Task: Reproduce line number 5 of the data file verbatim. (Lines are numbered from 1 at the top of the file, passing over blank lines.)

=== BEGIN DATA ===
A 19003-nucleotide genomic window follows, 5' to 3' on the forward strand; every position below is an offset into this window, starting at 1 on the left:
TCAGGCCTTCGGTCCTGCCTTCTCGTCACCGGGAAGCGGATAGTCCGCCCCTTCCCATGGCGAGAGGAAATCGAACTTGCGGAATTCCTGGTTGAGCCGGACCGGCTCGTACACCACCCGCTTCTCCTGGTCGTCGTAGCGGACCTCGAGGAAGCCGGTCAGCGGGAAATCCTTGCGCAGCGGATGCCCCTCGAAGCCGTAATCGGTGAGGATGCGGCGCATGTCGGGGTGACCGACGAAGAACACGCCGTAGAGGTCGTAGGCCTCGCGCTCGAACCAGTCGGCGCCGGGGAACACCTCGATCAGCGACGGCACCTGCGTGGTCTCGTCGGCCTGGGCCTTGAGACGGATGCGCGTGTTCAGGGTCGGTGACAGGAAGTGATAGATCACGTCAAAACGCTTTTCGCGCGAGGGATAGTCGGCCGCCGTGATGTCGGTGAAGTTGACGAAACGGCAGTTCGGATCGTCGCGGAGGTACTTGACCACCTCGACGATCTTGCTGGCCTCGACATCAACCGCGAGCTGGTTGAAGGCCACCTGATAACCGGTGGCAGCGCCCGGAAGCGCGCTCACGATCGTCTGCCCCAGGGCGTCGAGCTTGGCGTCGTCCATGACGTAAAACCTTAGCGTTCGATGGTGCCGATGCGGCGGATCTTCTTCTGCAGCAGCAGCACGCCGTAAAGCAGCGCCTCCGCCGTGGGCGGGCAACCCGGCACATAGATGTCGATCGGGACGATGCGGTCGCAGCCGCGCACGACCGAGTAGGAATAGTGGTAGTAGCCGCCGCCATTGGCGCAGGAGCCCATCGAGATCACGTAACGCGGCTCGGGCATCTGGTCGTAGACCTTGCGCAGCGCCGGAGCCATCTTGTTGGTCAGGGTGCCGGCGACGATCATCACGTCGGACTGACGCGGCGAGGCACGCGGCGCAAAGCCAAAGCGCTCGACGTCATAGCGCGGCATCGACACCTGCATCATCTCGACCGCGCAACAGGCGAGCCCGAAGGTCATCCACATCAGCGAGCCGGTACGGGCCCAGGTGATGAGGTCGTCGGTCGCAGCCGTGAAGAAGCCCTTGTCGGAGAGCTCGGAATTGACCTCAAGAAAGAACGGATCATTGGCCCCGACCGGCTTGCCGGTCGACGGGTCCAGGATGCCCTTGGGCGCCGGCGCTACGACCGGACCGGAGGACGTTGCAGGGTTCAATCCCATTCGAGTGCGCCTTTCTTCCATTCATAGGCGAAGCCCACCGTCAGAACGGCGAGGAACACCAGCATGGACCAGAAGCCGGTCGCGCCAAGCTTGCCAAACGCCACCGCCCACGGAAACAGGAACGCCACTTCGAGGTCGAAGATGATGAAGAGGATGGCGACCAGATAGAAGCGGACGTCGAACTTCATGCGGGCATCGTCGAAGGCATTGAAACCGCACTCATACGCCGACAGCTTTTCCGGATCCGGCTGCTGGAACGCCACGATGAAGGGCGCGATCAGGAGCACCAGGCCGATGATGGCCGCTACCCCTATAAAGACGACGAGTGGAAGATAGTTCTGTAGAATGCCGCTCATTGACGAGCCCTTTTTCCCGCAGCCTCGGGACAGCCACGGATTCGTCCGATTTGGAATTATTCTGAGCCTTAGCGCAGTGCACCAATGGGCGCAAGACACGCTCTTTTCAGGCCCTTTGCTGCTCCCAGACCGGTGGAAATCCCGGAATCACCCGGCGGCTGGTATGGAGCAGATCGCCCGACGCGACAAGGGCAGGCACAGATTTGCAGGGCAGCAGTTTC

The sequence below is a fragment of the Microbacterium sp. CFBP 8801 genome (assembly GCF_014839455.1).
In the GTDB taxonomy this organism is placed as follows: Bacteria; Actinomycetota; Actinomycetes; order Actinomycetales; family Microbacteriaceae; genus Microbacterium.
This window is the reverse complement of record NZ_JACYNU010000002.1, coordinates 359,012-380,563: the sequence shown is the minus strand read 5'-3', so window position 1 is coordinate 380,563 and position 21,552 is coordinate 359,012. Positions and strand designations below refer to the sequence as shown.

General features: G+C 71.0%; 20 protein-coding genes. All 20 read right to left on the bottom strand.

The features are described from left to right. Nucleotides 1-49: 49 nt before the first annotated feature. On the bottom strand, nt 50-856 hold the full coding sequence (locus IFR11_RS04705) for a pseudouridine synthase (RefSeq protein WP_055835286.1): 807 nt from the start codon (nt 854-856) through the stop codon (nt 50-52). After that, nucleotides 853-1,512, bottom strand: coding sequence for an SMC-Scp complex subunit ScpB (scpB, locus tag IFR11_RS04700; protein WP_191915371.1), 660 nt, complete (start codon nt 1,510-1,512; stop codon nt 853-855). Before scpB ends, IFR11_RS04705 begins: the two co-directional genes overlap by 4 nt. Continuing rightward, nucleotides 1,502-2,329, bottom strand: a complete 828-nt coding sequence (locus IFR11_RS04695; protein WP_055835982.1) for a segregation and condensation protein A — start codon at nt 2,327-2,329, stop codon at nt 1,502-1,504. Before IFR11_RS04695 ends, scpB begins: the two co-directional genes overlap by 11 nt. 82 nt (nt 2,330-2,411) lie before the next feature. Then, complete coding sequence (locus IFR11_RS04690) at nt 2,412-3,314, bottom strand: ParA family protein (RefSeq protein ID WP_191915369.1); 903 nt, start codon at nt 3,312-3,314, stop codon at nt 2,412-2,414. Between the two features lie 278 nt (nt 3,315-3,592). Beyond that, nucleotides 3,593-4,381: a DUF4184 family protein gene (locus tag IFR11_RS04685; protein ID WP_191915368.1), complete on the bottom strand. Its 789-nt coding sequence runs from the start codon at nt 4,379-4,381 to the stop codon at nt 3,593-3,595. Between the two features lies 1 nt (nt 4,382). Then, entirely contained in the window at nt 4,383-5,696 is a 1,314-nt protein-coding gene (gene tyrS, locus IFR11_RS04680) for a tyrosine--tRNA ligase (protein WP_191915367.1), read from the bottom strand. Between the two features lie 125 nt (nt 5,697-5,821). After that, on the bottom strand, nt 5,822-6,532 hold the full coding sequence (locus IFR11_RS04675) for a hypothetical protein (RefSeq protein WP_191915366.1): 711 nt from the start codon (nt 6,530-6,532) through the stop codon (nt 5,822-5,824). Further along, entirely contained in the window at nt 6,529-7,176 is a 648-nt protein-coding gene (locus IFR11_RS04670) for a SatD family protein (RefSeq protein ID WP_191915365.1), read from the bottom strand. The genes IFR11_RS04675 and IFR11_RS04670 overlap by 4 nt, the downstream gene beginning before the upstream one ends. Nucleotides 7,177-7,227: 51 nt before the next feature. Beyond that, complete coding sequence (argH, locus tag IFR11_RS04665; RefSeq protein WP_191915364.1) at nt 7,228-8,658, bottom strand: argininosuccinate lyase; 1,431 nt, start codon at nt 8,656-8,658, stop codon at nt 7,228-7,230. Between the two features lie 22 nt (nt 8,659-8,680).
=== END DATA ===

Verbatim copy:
This window is the reverse complement of record NZ_JACYNU010000002.1, coordinates 359,012-380,563: the sequence shown is the minus strand read 5'-3', so window position 1 is coordinate 380,563 and position 21,552 is coordinate 359,012. Positions and strand designations below refer to the sequence as shown.